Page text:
It’s been wild that, since the song came out, I’ve had so many people reach out to me to tell me their own miscarriage or child loss story.

QRO: You patched in all of your friends, piecemeal fashion, and got the listenable quilt of dreams, say I! Including the twinkling little capsule of a world that is “Ballad of the Barren.” I know that could not have been an easy song to create, but it surely came out in a special way with all its tides of guitars and sparkling wonder.

EHJ: That is another one that I wrote very much for myself, and then I sent it to Anthony LaMarca, whom I work with in The War On Drugs because I wanted him to play drums on it. I basically said to him, “Hey, could you play drums but also just do whatever you want?” He sent that back with those guitars and it was just so beautiful. On the record, he absolutely gets a production credit on that one because not only did I mix his ideas and my own, but I just feel that that song would have been really hard for me to work on and I’m so grateful to him because he made it perfect.

I know I wrote that song as I was dealing with trying to come to terms with not being a mother, but I really wrote it as a feminist manifesto. I’ve been with my partner for 20 years and for the first 14-15, we had no plans to have children, but there was this constant pressure. Things like, “when are you having a baby?” or “when you have your baby, you’ll realize that that’s the only real thing and these other things you’re doing aren’t that important” and so on. My response was always, “No, I’m good. I don’t need this.” Somewhere that feeling changed for me and I began seeking motherhood, but my stance about the equal meaning of other things never has, so I was really writing this song to remind myself how much I can absolutely live a full, rich, happy life without this thing.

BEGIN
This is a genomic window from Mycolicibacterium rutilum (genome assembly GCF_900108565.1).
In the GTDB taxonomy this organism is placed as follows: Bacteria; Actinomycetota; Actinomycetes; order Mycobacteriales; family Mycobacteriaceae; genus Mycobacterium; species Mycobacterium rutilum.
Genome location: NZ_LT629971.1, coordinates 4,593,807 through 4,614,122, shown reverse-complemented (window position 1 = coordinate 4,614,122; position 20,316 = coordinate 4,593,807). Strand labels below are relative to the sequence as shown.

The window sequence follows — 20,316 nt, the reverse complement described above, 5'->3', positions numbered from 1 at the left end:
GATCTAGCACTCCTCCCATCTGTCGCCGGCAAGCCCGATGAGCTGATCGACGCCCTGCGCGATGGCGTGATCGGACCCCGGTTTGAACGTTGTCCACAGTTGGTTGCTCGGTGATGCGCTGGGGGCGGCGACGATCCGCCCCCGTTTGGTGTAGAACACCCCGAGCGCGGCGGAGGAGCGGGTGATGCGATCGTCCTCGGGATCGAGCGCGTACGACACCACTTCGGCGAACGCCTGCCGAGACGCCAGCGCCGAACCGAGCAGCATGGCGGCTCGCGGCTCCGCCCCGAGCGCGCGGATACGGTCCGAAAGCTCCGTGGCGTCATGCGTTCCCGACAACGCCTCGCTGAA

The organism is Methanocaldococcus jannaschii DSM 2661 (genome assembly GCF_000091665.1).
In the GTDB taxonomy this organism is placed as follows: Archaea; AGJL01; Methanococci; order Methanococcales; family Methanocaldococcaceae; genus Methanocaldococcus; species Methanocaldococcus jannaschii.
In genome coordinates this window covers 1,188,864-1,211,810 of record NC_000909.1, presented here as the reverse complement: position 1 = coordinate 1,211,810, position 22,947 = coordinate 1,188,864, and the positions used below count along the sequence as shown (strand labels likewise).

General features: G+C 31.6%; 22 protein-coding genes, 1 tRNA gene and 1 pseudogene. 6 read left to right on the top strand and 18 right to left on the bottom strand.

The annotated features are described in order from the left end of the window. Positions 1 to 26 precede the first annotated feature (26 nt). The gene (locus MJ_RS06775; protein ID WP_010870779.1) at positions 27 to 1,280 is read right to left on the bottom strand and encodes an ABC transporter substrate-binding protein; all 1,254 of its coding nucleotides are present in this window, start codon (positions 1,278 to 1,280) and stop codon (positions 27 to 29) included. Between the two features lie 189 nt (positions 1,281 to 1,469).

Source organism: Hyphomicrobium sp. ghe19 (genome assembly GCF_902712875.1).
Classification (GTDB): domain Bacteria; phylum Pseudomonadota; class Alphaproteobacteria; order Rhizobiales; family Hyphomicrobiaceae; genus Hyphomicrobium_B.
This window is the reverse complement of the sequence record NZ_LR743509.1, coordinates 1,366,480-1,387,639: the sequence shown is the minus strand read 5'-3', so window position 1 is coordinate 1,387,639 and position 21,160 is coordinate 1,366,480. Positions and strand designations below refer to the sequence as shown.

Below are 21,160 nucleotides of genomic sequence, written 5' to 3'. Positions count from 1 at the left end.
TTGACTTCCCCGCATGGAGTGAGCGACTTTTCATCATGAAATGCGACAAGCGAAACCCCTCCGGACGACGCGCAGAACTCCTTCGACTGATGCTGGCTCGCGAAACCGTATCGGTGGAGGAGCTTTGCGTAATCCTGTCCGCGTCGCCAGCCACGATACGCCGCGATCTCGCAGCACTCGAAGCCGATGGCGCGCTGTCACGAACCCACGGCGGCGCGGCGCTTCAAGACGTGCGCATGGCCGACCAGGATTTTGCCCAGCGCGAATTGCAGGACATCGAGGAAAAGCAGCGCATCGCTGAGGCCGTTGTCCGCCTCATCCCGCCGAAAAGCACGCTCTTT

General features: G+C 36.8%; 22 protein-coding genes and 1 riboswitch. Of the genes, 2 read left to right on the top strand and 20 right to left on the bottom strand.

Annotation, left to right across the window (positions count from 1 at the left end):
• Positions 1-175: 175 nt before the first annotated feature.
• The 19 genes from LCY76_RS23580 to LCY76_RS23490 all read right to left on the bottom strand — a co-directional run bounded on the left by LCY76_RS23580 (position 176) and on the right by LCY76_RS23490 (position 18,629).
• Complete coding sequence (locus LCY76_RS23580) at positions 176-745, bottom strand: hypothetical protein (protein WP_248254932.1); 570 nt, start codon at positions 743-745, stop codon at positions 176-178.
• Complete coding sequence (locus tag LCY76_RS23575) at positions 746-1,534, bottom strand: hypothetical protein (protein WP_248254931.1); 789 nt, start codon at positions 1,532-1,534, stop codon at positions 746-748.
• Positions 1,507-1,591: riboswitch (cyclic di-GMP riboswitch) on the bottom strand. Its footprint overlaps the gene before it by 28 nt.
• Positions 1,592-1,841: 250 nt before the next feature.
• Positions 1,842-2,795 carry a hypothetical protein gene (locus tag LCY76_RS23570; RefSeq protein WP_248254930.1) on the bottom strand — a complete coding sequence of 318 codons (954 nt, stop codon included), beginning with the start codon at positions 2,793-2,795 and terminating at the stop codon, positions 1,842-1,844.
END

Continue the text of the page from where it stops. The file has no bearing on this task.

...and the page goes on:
QRO: Now, you know you’re speaking right into the sharpest points on my fanged little book from last year, which I wrote for so many of the reasons you have just illustrated. As if women themselves are to be demoted and devalued beneath children. As if children are somehow more important. The absurdity! I do not, have never, and will never take a knee to the monumental level of hormonal delusion that makes people say and believe that illogic.

EHJ: Totally! And despite the fact that my own course with motherhood changed, I too absolutely reject the idea that the highest or most important thing I do is being a Mom. That is a lie.

QRO: No question in the world, and a uniquely insidious one for the kind of ideological propaganda it is because, oh lo and behold, the only people held back by believing in it are women! Big shock, of course. I say all the time that the coolest women I personally know, and the women I admire most in the public sphere, are always the ones who made motherhood something additional to a singular life well-lived. I love you for saying all of this in these songs because these are vital truths that, forget being encouraged to say, women are not even encouraged to know! It’s the phantom fact that lives next-door to everyone but no one acknowledges. Speaking of unseen spirits, I see you singing to and for a lot of intangible people on this record. Tell me about that.